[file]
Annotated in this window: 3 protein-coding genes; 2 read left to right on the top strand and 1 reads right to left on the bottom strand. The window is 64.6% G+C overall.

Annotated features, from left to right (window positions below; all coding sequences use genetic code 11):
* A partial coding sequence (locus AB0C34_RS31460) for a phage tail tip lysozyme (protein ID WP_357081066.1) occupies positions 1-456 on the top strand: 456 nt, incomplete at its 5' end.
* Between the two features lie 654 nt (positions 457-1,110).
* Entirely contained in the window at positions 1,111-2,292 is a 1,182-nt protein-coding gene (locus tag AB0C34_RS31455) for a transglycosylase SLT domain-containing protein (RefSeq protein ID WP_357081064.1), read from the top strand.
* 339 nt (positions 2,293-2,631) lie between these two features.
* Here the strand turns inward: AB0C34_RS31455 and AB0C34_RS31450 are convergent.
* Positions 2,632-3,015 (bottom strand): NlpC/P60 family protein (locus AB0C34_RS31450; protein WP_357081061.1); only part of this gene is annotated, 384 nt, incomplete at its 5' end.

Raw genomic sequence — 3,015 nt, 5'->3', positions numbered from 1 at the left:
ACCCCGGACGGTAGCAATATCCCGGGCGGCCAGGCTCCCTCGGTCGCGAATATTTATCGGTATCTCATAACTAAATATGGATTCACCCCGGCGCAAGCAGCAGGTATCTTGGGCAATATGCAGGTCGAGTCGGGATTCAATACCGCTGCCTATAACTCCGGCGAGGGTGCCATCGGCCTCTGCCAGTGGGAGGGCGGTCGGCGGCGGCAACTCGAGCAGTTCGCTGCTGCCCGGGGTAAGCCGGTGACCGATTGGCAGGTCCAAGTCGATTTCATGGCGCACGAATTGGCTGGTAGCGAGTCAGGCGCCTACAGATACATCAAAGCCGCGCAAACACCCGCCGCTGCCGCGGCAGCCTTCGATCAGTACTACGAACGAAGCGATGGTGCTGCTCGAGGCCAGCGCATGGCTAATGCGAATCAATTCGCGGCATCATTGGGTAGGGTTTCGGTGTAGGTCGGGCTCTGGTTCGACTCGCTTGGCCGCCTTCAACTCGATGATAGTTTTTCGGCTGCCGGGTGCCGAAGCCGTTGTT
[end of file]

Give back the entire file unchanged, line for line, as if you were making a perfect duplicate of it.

Annotated in this window: 3 protein-coding genes; 2 read left to right on the top strand and 1 reads right to left on the bottom strand. The window is 64.6% G+C overall.

Annotated features, from left to right (window positions below; all coding sequences use genetic code 11):
* A partial coding sequence (locus AB0C34_RS31460) for a phage tail tip lysozyme (protein ID WP_357081066.1) occupies positions 1-456 on the top strand: 456 nt, incomplete at its 5' end.
* Between the two features lie 654 nt (positions 457-1,110).
* Entirely contained in the window at positions 1,111-2,292 is a 1,182-nt protein-coding gene (locus tag AB0C34_RS31455) for a transglycosylase SLT domain-containing protein (RefSeq protein ID WP_357081064.1), read from the top strand.
* 339 nt (positions 2,293-2,631) lie between these two features.
* Here the strand turns inward: AB0C34_RS31455 and AB0C34_RS31450 are convergent.
* Positions 2,632-3,015 (bottom strand): NlpC/P60 family protein (locus AB0C34_RS31450; protein WP_357081061.1); only part of this gene is annotated, 384 nt, incomplete at its 5' end.

Raw genomic sequence — 3,015 nt, 5'->3', positions numbered from 1 at the left:
ACCCCGGACGGTAGCAATATCCCGGGCGGCCAGGCTCCCTCGGTCGCGAATATTTATCGGTATCTCATAACTAAATATGGATTCACCCCGGCGCAAGCAGCAGGTATCTTGGGCAATATGCAGGTCGAGTCGGGATTCAATACCGCTGCCTATAACTCCGGCGAGGGTGCCATCGGCCTCTGCCAGTGGGAGGGCGGTCGGCGGCGGCAACTCGAGCAGTTCGCTGCTGCCCGGGGTAAGCCGGTGACCGATTGGCAGGTCCAAGTCGATTTCATGGCGCACGAATTGGCTGGTAGCGAGTCAGGCGCCTACAGATACATCAAAGCCGCGCAAACACCCGCCGCTGCCGCGGCAGCCTTCGATCAGTACTACGAACGAAGCGATGGTGCTGCTCGAGGCCAGCGCATGGCTAATGCGAATCAATTCGCGGCATCATTGGGTAGGGTTTCGGTGTAGGTCGGGCTCTGGTTCGACTCGCTTGGCCGCCTTCAACTCGATGATAGTTTTTCGGCTGCCGGGTGCCGAAGCCGTTGTT